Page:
The present education system has undergone several significant changes from its inception. It includes a vast number of subjects related to various syllabi. But it seems that it is lacking in a major area, which I perceive to be social service.
“Man’s prime duty is to serve mankind” is a famous quote by Jawaharlal Nehru. Education is basically an interpretation of this quote. It lays the foundation for an individual to serve the community. But it seems that the present trend is diverging away from this definition towards personal wealth, honour and glory.
Let us look briefly at the present education curriculum in a nutshell. From the moment you enter school, you are pressured endlessly to study, study and study. Basically there is a ‘Triple gem’ of education: Grade 5 scholarship exam, O/L, A/L and from then on, it’s university, degree and diplomas. All of us dream about buying a Ford Mustang, living in a mansion and being a part of society’s highest echelon. This is the trend which I believe should change.
Let me tell you about the greatest philanthropists of all time. Bill Gates, Melinda Gates, Warren Buffett, and J.Rockefeller: all of whom billionaires yet they devote an extremely generous part of their wealth towards community services. I think the reason is that they have enough money to realize that money is not life. This is the mental state and environment which we should inculcate in young minds. Basically, the whole summery of this essay is bringing back the true definition of the word ‘education’.
It is not sufficient to basically memorize pages and pages of facts and notes, or kick a ball around a field. The main purpose of sending us to school is to produce good citizens for the future society.
The current system produces infinite doctors, engineers, lawyers but the fact is that it does not produce human beings, that is why I believe that unpaid community service absolutely must be involved in our current school curriculum, because we must teach the youth of our country about humanity, like John F. Kennedy said, “Ask not what your country can do for you, ask what you can do for your country”.
I believe this step would teach students to become more humble towards fellow citizens, and I believe that students should experience the mental satisfaction and happiness that one gets while helping others. I believe that this could relieve students of a small amount of mental stress, seeing the smile of those who are in need. A major fact about the present system is competition. All it ever says is that you have to beat the person next to you to succeed in order to get a good District rank, Island rank or Z score. Participating in competitions and winning medals and trophies has become a trend and ‘a far fetched dream’ of every child and parent.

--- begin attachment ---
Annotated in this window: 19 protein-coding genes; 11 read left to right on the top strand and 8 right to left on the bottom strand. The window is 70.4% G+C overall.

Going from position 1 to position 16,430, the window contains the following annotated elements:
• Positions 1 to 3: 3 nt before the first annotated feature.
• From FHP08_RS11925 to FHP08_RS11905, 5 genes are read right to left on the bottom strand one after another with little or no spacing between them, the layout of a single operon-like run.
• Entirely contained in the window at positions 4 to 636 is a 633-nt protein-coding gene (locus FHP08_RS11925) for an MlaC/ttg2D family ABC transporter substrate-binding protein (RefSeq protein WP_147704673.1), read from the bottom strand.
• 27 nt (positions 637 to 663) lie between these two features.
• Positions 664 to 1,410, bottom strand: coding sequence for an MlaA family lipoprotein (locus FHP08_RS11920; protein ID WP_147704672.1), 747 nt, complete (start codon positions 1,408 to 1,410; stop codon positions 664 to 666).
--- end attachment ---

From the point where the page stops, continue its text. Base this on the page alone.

We should remind them that every penny that students enjoy is from the common man paying taxes for them to get free education. Therefore, it is the duty of students to reciprocate and pay back that debt by serving the community. We do not want doctors who fly off to other counties for better pay or demand popular schools for their children because of a transfer, as highlighted in the recent news. We do not want highly educated lawyers who defend corrupt politicians and businessmen.
Education is a weapon, dear reader, but it depends on whether you use it for good or bad. It has an incredibly high potential for good, and this is the foundation of my argument: that reform and revision of the system should start at the very beginning. But there is one small fear of mine. It is whether students will take the whole mindset of community service with the correct intention. I fear that the competition to score high marks will ruin this proposal. Students might go help people just for the sake of it being in the syllabus and to get high marks, instead of embracing the concept of serving humanity. But I guess this idea will persuade some people to become motivated to engage in “true” community service and not merely as a premise for business advertising or to get more votes as our politicians do.
May be some will successful enough to make a substantial difference in our society comparable with the likes of Mother Theresa, Florence Nightingale, Princess Diana and like Trinity College’s own famous N.P.Campbell, “a man with a golden heart”.
Trinity College being an institute which inculcates respect, compassion, self-discipline, fairness, honesty and integrity among its students is a classic example of where, one can truly become a gentleman who would value the depth of Community Service.
So back to our main topic: I have a vision that young kids, too young to be swept away in this madness for “A” passes, will learn to do social service which will be introduced as a compulsory subject from primary school.
Perhaps this will plant a seed in their mind at a small age which will later blossom into a gigantic tree of humanity and goodness. Our mission is to inculcate community service to pay back the debt we own to the taxpayers , to bring back the true definition of the word ‘education ‘ and to reverse the trend of being machines engrossed in endless work. So I believe the proposal to including unpaid community service as a part of the school curriculum is a highly debatable risky topic, yet worth implementing because of the potential benefits it may bring for the greater good of humanity, as Bob Dylan sang so many years ago.
“How many times can a man walk by,
And pretends he doesn’t hear people cry?
The answer my friend, is blowing in the wind
The answer is blowing in the wind”.
Article written by Sachith Keragala.